Released On 20th Sep 2023
10 Top Tips For Keeping Your Garden Healthy And Happy
If you have a garden space, you’ll want to keep it looking good all through the year. Even if you don’t have a green thumb yourself, the most basic outdoor spaces can have huge benefits for your mental and physical health. The best way to keep your garden happy and healthy is to do a few basic maintenance tasks that will prevent disease and keep your flowers growing. Follow these simple yet impactful ways to keep your garden in top shape and for it to add value to your property.
Your garden needs water to grow and thrive. It’s an essential part of the cycle. But there is such a thing as too much water. Regularly soaking your garden may actually be doing more harm than good, as it gives plant pathogens the thing they need to reproduce and spread. That’s why we recommend controlled watering techniques like irrigation to give your garden just the right amount of water, without drowning it.
Watch Out For Creepy Crawlies
Insects are the bane of any gardener, and they can cause all sorts of problems for you and your plants. On top of eating holes in leaves, they’re opening up wounds in your plants and allowing bacteria and diseases an easy access point. Some of these insects can be almost impossible to see – like aphids – so it’s important that you have a good pest control routine in place even if you don’t have an infestation. It will keep your garden healthy and save you a lot of money fighting pests later on.
While plants draw nutrients from the soil, that supply doesn’t last forever. You need to add more nutrients to the soil over time to keep your plants growing properly. You can get different types of fertiliser for most types of plants, allowing you to tailor the care you give them and really ramp up their growth. You can also get ‘soil conditioners’, which improve the condition of your soil if you’re in a particularly bad area for it. A few signs that your plants need fertilisation include:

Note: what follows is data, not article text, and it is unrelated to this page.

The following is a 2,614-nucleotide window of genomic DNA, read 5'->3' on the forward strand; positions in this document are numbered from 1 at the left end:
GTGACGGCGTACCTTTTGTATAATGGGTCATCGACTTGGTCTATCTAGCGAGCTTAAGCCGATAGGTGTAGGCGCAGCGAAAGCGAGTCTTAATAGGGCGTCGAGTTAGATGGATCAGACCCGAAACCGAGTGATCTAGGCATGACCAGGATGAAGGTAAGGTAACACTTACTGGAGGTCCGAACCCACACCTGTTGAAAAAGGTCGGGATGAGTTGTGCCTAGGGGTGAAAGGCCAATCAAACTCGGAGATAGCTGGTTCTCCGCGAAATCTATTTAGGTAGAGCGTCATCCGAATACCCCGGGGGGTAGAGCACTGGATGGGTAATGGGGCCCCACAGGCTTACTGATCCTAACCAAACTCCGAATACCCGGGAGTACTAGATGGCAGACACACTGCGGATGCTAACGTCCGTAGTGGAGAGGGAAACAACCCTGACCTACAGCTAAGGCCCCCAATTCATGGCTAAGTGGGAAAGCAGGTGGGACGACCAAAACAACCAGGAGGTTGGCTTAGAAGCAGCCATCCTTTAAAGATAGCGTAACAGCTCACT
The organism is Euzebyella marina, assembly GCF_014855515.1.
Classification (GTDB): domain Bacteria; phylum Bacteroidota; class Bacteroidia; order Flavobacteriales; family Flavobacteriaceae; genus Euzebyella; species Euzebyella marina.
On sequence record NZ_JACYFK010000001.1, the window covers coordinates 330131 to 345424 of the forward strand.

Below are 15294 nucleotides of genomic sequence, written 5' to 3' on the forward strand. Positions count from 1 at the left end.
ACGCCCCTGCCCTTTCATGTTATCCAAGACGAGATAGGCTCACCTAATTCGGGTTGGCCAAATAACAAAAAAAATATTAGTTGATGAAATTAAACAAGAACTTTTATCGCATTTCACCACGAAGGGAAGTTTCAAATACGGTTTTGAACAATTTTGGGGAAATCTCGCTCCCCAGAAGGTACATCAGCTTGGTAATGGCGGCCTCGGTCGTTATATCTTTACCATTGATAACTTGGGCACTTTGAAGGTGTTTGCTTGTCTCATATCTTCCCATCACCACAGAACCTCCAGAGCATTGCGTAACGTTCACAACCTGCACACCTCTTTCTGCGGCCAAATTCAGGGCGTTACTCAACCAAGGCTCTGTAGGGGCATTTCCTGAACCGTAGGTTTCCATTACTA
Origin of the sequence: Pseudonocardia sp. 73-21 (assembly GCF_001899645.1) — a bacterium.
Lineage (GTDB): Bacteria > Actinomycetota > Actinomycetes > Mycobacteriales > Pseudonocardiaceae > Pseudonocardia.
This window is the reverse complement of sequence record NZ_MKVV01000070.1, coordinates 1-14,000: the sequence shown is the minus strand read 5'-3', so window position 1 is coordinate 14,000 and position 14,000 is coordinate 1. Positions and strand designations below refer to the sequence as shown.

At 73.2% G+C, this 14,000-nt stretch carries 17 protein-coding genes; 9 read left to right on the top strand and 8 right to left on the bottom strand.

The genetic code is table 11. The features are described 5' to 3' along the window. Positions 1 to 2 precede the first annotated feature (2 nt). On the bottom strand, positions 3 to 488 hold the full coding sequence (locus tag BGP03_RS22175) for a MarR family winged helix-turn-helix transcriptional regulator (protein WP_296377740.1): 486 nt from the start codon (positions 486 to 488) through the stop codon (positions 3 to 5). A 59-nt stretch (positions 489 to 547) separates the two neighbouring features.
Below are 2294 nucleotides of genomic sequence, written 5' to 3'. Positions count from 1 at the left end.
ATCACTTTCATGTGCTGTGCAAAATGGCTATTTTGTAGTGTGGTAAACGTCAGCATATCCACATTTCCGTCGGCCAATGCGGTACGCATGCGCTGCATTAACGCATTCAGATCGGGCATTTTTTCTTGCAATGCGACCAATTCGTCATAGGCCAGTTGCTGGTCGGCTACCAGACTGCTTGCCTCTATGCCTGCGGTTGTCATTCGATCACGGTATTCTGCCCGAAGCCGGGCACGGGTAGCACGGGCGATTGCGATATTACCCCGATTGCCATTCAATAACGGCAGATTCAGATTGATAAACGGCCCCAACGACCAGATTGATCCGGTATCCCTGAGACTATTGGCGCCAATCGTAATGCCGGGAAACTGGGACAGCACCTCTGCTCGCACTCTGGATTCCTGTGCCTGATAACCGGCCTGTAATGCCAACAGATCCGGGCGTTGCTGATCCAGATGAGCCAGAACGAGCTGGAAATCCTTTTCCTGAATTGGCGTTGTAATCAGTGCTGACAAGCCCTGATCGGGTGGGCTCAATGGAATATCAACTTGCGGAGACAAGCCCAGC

- Light green or yellow leaves
- Smaller leaves than normal
- Fewer leaves or flowers than normal
- Leaves with dead spots
- Wilting foliage
- Short annual twig growth
- Branches dying back at the tips
But be careful, because you can over-fertilise your plants. If you do this it can cause root burn, which limits the plant's ability to absorb water or survive extreme temperatures. So don’t go overboard!
Choose Disease Resistant Plants
The best way to avoid disease outbreaks in your garden is to choose disease-resistant plants. These plants have an in-built defence mechanism against insects and diseases, allowing them to survive pest problems. Some will even produce chemicals that deter insects! There are certain species of plants that are resistant to ‘VFN’, which means they can fight off the damage done by fungi and nematodes. If you’re not sure what to look for when shopping, ask a gardening expert for advice.
Plant In The Right Places
Where you grow your plants is almost as important as what plants you choose to grow. Different plants have different growth requirements, and so they will thrive in different parts of your garden. For example, azaleas grow well in shaded areas, but will wither and burn in bright sunlight. Also, did you know plants have an immune system? If you put your plants in unfavourable positions in your garden, their immune system goes into permanent overdrive and they become stressed, unable to fight off infections as effectively.
Keep A Distance